Self Esteem Demystified
By Steve Mululu
Are you fat? Are you thin? Are you short? Are you too dark? Are you too “White”? Do all these attributes define you?
These attributes can be a constant source of insecurity in our very “image conscious” society. I, personally, used to be thin, even though I would like to think of myself as having been svelte! Being around my buff friends and girlfriends, my thinness used to cause me a lot of insecurity. I imagined that I would become a hunk once I got “big.” However, the problem was that when I started lifting weights, I found it very hard to reach and cross that line to ultimate happiness. Every time I would reach my goal, the happiness and self-esteem goal shifted. This happened for years until I realized that it’s easier to focus only on what you can control. Your height, getting bald, your IQ, skin colour, how you were raised, and the list goes on and on, can’t be tamed. They will always remain constants.
One of the major reasons people flock to gyms is for weight loss, in pursuit of improving their self-esteem. It’s not surprising that one lady in a nutrition workshop I was conducting showed obvious disappointment when my opening words were, “This is not a diet. This is not a weight-loss program. Above everything else, this is not a weight loss exercise program.”
Her response was instant, “I came here to lose weight, Steve.”
My usual response is “Would your life change if 10kg of weight dropped off you right now?”
Her automatic response, supported by the entire class of nodding heads was, “It will improve my self-esteem.”
Self-esteem isn’t real. It’s a mental construct. It is not tangible and that is why simply telling someone to improve their self-esteem isn’t very helpful.
Most women wanting to lose weight relate it to their frustrations with dating and happiness, always blaming it on their weight. Regardless of whether this is the case, more often than not, the advice they get is usually, “Men don’t care about weight, they care about self-esteem. So you should stop worrying about your weight and try to be more confident.”
“Men don’t care about weight, they care about self-esteem. So you should stop worrying about your weight and try to be more confident.”
Many people don’t see the world for what it is, they see it for who they are. Weight loss, dieting and exercise are associated with being thin, svelte, good looking people. If you don’t look like them, you are declared a persona non grata and a failure in the world of aesthetics. The absence of these aesthetic qualities makes one feel less worthy. We have come to believe that self-esteem is as potent as your heart or brain, but is it? Protection of our self-esteem is encoded in our DNA as self- preservation. This leads to many people engaging in either positive behaviour (kindness, selfless service of others) or negative behaviour (chasing titles, money) at high cost to other areas of their lives.
Does higher self-esteem lead to more happiness? Does it matter how it was built? If self-esteem is built on extrinsic achievements, what happens when achievements like getting or having your dream job, qualifications or car are lost? If happiness is the sole purpose of losing weight, what happens when you gain the weight again? When your thin-ness equals your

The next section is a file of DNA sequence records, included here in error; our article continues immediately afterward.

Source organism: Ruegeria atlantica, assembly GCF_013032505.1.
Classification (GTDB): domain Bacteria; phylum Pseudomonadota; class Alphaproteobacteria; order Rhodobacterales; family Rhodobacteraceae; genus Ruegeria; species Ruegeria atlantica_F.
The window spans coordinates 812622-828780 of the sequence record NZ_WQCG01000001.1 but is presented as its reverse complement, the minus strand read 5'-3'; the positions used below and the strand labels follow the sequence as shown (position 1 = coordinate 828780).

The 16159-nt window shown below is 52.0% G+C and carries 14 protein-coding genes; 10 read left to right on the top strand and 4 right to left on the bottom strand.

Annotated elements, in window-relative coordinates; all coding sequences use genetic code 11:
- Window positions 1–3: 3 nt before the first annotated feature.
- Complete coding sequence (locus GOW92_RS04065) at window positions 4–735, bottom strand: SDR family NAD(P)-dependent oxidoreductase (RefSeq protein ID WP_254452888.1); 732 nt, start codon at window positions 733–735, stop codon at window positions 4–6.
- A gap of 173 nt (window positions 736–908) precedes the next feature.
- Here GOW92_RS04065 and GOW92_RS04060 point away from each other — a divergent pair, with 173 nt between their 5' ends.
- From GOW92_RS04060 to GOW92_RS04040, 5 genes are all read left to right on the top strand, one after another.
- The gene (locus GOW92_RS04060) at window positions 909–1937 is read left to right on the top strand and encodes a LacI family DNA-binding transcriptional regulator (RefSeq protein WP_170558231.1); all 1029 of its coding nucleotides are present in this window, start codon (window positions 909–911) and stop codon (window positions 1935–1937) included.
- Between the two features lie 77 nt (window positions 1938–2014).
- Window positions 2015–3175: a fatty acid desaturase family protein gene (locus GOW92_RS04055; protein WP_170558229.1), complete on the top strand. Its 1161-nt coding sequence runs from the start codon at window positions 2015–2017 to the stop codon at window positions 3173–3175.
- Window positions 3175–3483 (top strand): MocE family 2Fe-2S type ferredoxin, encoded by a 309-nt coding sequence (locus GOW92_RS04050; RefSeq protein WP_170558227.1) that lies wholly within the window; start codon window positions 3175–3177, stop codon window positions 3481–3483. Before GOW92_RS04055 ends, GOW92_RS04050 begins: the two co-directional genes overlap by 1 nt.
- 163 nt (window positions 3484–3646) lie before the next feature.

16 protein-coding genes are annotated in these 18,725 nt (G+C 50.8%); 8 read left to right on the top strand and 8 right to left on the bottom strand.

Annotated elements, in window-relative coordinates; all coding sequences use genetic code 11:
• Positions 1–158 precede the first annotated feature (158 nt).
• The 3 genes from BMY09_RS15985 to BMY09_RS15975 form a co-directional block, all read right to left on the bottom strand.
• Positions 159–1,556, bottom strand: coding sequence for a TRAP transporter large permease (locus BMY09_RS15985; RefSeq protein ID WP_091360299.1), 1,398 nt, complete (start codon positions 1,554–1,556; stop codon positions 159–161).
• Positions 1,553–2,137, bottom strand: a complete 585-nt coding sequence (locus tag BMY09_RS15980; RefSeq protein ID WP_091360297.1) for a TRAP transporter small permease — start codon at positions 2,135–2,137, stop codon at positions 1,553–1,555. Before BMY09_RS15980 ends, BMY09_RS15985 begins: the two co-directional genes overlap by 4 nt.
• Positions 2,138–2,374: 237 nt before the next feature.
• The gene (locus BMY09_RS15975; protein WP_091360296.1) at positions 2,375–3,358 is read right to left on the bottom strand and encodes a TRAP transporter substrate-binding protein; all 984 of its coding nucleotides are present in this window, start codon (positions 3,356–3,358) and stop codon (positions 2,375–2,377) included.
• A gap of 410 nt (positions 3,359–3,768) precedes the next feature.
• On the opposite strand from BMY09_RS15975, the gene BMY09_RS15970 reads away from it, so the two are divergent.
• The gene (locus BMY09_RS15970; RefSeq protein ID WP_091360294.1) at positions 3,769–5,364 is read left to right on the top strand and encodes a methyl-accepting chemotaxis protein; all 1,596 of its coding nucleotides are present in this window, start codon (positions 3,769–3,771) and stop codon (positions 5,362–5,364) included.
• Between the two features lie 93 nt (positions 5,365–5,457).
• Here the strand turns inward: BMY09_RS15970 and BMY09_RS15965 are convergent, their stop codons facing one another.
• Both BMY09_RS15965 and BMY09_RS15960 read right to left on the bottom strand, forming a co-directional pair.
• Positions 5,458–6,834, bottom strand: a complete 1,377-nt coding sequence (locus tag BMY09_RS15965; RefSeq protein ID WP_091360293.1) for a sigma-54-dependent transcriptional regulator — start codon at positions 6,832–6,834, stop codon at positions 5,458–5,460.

quality of happiness then chances are some other areas of your life start suffering. If your value and worth is pegged to your weight, does it mean it drops with weight gain?
If your value and worth is pegged to your weight, does it mean it drops with weight gain?
Given the inability of the majority of us to manage our weight, are we just weak-willed slackers or narrow minded losers that focus on weight loss to cover up failure in other areas of our lives? My take is that most of us just lack strategy; our priorities are wrong and we are always last on our to-do list. We should focus on balance and understanding of energy as a singular denominator in the success of our daily endeavours and believe that this will automatically change us psychologically and physically.
My approach and that of our Wellness Centre is based and built upon the following four pillars:
• Physically energized through exercise and proper nutrition.
• Emotionally connected to our inner and outside world; conscious strategy.
• Mentally focused – through clarity and power of singularity in task performance.
• Spiritually aligned to purpose; cause beyond our immediate self-interest.
These 4 pillars lead to a fully engaged, energized, happy existence. This leads to the long term sustainability of a high or positive self-esteem. Self-esteem is like a well-built house. The foundation has to be strong. The values that your self-esteem is built on determine how happy and content you become. Self- esteem built on some inferior material, like sawdust, doesn’t last. It’s like buying a new car or that Gucci bag to “be” happy. Long lasting self- esteem and happiness can only be attained by building a strong foundation, a brick house, based on values that encompass self-love, respect of self and others, kindness and adding value to society.
Steve Mululu is a Body Transformation specialist and a Popular Speaker on Wellness and Life Strategic Planning at Corporate Events. He is the Founder & Head of Dream Body Fitness & Wellness Centre in Sunninghill, Johannesburg.
Dream Body Fitness (DBF) conducts Free Nutrition Workshops every Wednesday at 17:30pm and every last Saturday of the month at 10:00am
For more information about the workshops and the 12 Week Body Transformation Programme, visit, www.dreambodyfitness.co.za or email: email@example.com or tel: 011 234 4700